Develop an effective performance appraisal process

Employees and employers often think of the performance appraisal as a once a year, one hour long (or less) meeting. However, the most effective program is one that is administered throughout the year and is a process rather than just a review.

The performance appraisal process will be more effective if you understand its underlying purpose—to provide feedback to employees. Yes, performance appraisals are important for documenting performance history. Many organizations also use appraisals as the basis for compensation decisions. But its primary purpose and value is to provide performance feedback.

Performance Appraisal Process

Performance Planning is the first step in an effective performance appraisal process. Simply stated, performance planning is setting guidelines and clarifying expectations for the employee. After all, if an employee does not know your expectations, how can he be expected to perform up to your standards? And how can you successfully appraise her performance when you have no basis for comparison?

Performance Management is ongoing. As the employee completes job assignments or works toward goals, the supervisor leads and directs these efforts by providing feedback and additional direction or clarification, if necessary.

Performance Assessment occurs just prior to the formal performance review. At this time, the employee’s supervisor gathers the documentation generated throughout the review period. This documentation could include positive feedback, such as a “job well done” letter from a customer or notes from ongoing performance discussions, to name a few.

Performance Review is the formal process of reviewing performance with the employee. The employee and supervisor meet to review and discuss the formalized assessment and then begin the process again by setting goals and standards for the next year.

There are several advantages for establishing a performance appraisal process rather than merely reviewing performance annually or only when there is a problem:

  • It can reduce or eliminate common appraiser errors such as:
    • Recency occurs when recent performance becomes the basis of the review as opposed to evaluating performance for the entire year
    • Halo Effect where the appraiser ranks an employee high in all categories regardless of actual performance, and
    • Horn Effect which results in ranking a less productive employee low in all categories.
  • It encourages an objective review process.
  • It can boost employee motivation, enhance job satisfaction, and improve performance. This creates a win/win situation for your company by increasing productivity and, ultimately, profits.

Regular Feedback

Regular feedback is also important because, for many employees, the absence of feedback creates ambiguity, uncertainty, and anxiety. However, to encourage good performance and effectively develop people, it is important to understand the proper use of feedback.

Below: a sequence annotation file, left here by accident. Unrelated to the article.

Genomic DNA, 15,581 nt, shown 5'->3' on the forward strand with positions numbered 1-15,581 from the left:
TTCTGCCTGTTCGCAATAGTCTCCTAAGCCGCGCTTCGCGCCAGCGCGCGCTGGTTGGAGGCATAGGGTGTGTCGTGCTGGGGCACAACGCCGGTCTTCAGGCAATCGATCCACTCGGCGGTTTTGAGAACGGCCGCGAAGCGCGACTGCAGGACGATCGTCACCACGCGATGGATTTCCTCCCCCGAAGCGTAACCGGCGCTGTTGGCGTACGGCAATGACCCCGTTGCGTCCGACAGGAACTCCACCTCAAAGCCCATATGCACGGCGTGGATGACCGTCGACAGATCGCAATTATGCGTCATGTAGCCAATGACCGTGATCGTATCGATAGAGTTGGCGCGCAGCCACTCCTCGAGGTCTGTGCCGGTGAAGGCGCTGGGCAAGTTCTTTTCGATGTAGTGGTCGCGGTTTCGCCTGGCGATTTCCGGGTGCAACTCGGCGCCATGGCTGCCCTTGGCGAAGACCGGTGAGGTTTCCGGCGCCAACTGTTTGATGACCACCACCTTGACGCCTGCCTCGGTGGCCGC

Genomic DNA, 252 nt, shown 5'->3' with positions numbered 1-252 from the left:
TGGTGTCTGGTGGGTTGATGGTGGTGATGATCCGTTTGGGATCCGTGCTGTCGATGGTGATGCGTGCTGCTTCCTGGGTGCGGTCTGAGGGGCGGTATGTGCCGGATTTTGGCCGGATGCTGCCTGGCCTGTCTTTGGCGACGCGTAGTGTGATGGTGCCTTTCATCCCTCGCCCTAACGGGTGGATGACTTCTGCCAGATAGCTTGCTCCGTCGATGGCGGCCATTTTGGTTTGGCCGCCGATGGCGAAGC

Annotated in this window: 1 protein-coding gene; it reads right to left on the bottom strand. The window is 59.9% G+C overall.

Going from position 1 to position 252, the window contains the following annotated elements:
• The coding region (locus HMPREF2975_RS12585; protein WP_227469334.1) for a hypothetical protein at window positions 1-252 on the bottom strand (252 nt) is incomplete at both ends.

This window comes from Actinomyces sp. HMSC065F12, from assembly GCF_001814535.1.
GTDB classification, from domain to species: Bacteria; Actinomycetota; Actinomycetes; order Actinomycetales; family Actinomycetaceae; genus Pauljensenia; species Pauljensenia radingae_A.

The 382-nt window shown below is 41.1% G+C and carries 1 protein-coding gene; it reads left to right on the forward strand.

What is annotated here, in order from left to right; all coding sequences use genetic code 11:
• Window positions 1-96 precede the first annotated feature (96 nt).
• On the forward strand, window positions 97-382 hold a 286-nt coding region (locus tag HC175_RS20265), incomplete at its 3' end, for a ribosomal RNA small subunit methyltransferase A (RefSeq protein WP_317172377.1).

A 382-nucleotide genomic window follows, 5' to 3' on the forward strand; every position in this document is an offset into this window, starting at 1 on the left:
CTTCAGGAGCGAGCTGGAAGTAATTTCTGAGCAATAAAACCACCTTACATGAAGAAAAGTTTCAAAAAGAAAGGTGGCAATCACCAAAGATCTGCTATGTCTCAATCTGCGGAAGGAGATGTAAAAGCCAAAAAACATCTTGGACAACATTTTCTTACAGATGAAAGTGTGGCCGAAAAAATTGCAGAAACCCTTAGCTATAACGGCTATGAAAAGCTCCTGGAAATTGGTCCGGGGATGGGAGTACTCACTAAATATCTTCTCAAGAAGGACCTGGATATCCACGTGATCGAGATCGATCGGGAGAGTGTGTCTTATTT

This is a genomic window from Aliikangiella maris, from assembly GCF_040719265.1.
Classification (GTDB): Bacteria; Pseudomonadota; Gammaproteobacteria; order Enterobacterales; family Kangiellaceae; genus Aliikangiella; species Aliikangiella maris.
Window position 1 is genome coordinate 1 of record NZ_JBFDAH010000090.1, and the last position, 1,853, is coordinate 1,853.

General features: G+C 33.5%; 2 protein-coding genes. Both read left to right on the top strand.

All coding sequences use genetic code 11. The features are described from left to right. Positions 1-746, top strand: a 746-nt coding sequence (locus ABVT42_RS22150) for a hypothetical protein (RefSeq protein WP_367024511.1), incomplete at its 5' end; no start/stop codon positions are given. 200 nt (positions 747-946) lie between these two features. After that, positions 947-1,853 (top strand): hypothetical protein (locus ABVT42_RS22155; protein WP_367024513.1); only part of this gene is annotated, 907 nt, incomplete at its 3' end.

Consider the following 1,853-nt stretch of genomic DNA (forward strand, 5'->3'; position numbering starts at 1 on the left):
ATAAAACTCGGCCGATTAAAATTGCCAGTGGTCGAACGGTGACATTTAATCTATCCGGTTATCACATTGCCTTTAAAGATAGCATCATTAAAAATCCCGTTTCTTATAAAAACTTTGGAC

In its simplest form, feedback may be viewed as one of two types. Taken together, these two types of feedback help the employee achieve their performance goals.

  • Supportive feedback reinforces and encourages your employees to continue doing what they are doing well
  • Corrective feedback points out behavior that needs to be changed.

Many managers think that good performance and appropriate behavior are to be expected and the only time employees need feedback is when they are doing something wrong. Corrective feedback is necessary at times. In fact, a good manager addresses inappropriate and ineffective behavior and work performance issues in a timely fashion. However, an effective manager also provides supportive feedback and focuses on what employees are doing well. Behavior that is reinforced and encouraged tends to be repeated and become stronger.

Effective feedback is specific and observable. Have you ever told an employee “you have a bad attitude”? This corrective feedback will be far more effective if you said “your behavior was inappropriate when you yelled at Bob.” You can then focus on what steps must be taken to correct the behavior and clarify your performance expectations. Supportive feedback could be a statement as simple as “I appreciate the way you handled that unhappy customer by quickly solving his problem”.

Both forms of feedback are necessary and are important for encouraging effective employee performance. Continue to provide corrective feedback when necessary but increase your use of supportive feedback. Your employees will appreciate it and will repay you with successful performance. Throughout the year, look for something your employees are doing right—and tell them so.

Finally, the formal performance review meeting should not be the time to surprise your employee with a litany of performance issues. To the contrary, it should be a mutually beneficial discussion that summarizes the review period’s events, improves or encourages continued good performance, identifies areas that need development or improvement, sets goals for the future, and validates the fact that your employee is an important part of your organization.

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